When creative director and photographer Stephanie Pehar thought about the theme of Art and Design, she immediately thought of the fear of self-expression. “The idea for this series came to me while sitting and trying to force myself to start planning some shoots after being in a total creative ebb for months,” says Pehar. “Inspired by this creative block, I wanted to show the pain and struggle of the creative process when our soul's expression is dying to come out, yet we are resisting it. With this comes vulnerability, but also power when we allow the expression to take form.
“There is a lot of pressure to be innovative… to do something that hasn't been done before! This can sometimes stifle creativity,” says Pehar. “When feeling stuck, sometimes you just have to simplify. Start with the essence of what you want to express and build on it. For me, it was the feeling of internal struggle. Emotion is so key for me. I recently heard director Guillermo del Toro say, ‘Emotion is the new punk.' I love this! In our society there is a huge focus on the external. I think it's really important that we start paying more attention to what's on the inside and express ourselves authentically. Anthenticity might not be a new concept, but it's one that needs to be brought to the forefront.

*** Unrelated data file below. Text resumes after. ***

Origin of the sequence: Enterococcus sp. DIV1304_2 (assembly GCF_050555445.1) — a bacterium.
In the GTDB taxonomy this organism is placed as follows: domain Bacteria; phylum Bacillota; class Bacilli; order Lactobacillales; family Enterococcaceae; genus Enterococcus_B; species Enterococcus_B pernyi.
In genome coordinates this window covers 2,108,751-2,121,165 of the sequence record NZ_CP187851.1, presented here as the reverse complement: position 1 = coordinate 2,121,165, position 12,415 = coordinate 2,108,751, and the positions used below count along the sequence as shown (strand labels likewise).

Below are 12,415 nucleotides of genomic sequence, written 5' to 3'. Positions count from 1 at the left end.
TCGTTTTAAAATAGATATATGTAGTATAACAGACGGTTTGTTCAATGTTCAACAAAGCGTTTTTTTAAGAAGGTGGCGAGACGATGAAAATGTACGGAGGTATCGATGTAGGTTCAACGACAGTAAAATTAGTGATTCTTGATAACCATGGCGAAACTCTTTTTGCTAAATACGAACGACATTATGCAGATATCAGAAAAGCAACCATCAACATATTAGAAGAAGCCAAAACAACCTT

From the Letters of Vincent Van Gogh:
I tell you, if one wants to be active, one must not be afraid of failures, one must not be afraid of making some mistakes. Many people think that they will become good by doing no harm; that's a lie, and you yourself used to call it a lie.
It leads to stagnation, to mediocrity.
Just dash something down when you see a blank canvas staring you in the face with a certain imbecility.
You do not know how paralyzing that staring of a blank canvas is; it says to the painter, You can't do anything. The canvas stares at you like an idiot, and it hypnotizes some painters, so that they themselves become idiots. Many painters are afraid of the blank canvas, but the blank canvas is afraid of the really passionate painter who is daring — and who has once and for all broken that spell of “you cannot.”
Life itself is also forever turning toward a man an infinitely vacant, discouraging, hopeless, blank side on which nothing is written, no more than on a blank canvas. But however vacant and vain and dead life may present itself, the man of faith, of energy, of warmth, and who knows something, does not let himself be led astray by it. He steps in and acts and builds up, in short he breaks — ruins they call it.